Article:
Pulmonx has just announced final results of its Chartis multi-centre study, presented at the European Respiratory Society’s 2011 Congress.
This definitive data confirms that use of the Chartis® Pulmonary Assessment System to plan Zephyr® Endobronchial Valve (EBV) treatments is the key to successful EBV treatment of emphysema.The Chartis assessment quickly and reliably provides regional lung information to allow a physician to plan EBV treatment in a way that maximises the potential benefit to the patient. This is a key breakthrough that will enable physicians to offer this highly effective and minimally invasive treatment option to many more patients, with significant benefit to the majority treated.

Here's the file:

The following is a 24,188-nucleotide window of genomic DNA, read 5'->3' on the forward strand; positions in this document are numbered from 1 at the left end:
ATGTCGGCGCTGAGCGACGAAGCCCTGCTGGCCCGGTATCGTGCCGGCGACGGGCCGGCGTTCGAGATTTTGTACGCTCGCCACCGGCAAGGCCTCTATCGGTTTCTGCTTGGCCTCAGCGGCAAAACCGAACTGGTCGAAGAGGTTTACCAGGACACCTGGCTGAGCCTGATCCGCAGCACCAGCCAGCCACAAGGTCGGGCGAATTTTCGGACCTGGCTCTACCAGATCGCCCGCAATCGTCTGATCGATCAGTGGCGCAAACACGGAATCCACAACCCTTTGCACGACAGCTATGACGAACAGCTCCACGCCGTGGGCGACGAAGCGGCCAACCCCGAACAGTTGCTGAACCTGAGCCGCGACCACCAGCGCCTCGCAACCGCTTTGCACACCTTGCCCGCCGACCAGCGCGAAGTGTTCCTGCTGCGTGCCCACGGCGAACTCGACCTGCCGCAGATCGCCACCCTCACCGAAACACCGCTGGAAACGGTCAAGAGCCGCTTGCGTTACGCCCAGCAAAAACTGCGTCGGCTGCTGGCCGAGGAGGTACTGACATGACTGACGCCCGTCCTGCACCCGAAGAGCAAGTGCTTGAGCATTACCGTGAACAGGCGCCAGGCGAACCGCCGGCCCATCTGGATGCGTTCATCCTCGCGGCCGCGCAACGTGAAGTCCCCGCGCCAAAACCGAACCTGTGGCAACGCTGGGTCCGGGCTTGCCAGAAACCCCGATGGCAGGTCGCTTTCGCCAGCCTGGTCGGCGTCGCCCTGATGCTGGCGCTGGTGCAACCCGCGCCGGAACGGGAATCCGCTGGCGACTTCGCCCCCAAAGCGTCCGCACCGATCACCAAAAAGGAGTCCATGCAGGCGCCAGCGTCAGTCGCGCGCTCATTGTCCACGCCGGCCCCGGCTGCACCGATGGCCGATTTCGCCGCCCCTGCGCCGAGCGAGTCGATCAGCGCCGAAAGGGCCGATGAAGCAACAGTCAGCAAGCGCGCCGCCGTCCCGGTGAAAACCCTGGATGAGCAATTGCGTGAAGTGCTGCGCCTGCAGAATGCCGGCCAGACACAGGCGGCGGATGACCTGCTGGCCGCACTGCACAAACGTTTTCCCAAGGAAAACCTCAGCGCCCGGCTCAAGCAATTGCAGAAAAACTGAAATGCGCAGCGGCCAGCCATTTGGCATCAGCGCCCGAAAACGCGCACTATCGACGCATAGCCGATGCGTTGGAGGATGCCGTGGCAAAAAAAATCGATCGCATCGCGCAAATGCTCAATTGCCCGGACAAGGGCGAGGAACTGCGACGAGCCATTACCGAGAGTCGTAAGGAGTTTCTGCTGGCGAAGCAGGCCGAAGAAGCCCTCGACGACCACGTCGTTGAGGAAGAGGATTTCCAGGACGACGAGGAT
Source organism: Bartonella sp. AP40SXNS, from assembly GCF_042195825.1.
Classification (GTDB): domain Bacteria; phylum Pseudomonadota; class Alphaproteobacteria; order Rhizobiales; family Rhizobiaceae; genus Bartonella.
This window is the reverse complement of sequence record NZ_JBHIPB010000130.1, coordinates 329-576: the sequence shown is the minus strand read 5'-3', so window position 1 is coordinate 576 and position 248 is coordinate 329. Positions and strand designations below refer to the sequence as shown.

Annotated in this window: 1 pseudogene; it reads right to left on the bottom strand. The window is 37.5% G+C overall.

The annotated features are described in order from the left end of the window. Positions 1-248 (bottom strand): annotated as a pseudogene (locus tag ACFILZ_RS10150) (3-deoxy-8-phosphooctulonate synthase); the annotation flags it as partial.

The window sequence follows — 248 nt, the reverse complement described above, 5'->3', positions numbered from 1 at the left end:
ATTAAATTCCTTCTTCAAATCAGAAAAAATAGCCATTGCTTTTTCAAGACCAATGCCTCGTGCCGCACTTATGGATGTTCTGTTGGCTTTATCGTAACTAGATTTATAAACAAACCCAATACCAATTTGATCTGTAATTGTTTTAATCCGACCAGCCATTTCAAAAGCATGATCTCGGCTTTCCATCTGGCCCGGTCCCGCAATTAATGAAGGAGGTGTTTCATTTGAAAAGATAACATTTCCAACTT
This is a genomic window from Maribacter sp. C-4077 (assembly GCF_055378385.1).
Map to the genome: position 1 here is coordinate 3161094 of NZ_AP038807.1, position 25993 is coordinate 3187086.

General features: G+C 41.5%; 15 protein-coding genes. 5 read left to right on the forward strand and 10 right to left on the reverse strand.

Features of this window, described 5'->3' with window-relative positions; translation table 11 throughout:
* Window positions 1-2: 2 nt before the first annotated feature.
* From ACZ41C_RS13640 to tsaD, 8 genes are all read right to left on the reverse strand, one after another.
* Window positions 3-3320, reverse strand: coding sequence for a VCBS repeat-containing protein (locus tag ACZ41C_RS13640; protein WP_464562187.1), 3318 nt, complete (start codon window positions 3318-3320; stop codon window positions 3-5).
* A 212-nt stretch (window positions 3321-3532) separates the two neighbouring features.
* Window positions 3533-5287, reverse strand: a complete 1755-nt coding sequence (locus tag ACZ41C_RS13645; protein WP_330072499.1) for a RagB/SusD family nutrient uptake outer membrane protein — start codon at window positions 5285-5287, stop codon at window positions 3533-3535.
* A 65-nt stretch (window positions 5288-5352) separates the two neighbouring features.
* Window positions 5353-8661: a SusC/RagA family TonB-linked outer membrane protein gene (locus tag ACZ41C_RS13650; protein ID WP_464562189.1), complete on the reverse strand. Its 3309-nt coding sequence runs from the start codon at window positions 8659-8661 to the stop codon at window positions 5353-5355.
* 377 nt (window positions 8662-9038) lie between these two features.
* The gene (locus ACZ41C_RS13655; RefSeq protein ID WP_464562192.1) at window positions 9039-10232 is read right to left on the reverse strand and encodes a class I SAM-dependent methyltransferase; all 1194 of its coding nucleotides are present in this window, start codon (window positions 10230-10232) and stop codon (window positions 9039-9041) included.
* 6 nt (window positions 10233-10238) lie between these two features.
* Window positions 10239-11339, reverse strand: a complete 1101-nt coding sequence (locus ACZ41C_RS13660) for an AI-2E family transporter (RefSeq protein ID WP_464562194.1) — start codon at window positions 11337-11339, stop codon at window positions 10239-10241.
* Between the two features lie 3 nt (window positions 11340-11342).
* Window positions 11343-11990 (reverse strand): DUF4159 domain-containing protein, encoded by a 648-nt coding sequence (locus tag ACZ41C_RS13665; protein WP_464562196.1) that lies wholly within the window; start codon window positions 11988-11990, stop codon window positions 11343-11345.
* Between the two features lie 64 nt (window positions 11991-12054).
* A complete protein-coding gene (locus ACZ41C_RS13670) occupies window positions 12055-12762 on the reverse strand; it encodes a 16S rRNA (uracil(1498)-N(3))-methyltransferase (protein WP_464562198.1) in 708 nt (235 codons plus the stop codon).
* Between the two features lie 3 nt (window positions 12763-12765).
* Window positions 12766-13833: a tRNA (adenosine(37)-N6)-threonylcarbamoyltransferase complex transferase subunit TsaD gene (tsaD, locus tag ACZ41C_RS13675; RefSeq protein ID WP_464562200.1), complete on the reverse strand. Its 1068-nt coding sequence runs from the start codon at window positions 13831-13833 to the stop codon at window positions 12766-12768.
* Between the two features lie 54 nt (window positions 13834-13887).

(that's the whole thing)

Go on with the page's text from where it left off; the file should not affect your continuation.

“Using the Chartis System to plan EBV treatment can result in very significant benefits for emphysema patients, in terms of improvement in lung function and quality of life,” said Professor Felix Herth, MD, PhD., FCCP, Chairman and Head of Pneumology and Respiratory Care at Thoraxklinik, University of Heidelberg, Germany. “I really believe that we have the opportunity to expand this therapy, now that we have proven the effectiveness of the Chartis System and EBV in reducing hyperinflation, and I would expect to see Chartis and EBV treatment become a standard-ofcare in the management of emphysema,” he continued. The Chartis Study enrolled 97 emphysema patients, some of who would not have been treated under earlier study protocols. All patients underwent a Chartis assessment, followed by treatment with Zephyr EBV in one single lobe of the lung. The Chartis System accurately predicted response in 3 out of 4 patients. And patients who responded per Chartis prediction experienced significant improvements in their lung function, exercise tolerance, and quality of life.“The Chartis Study data has clearly shown that EBV therapy plays an important role in managing emphysema” said Dirk-Jan Slebos, MD, Ph.D., Department of Pulmonary Diseases, University Medical Center, Groningen, and co-lead investigator. “We have patients responding in ways that can only be called “life-changing”. Finally, we have something that can truly make a difference for the patient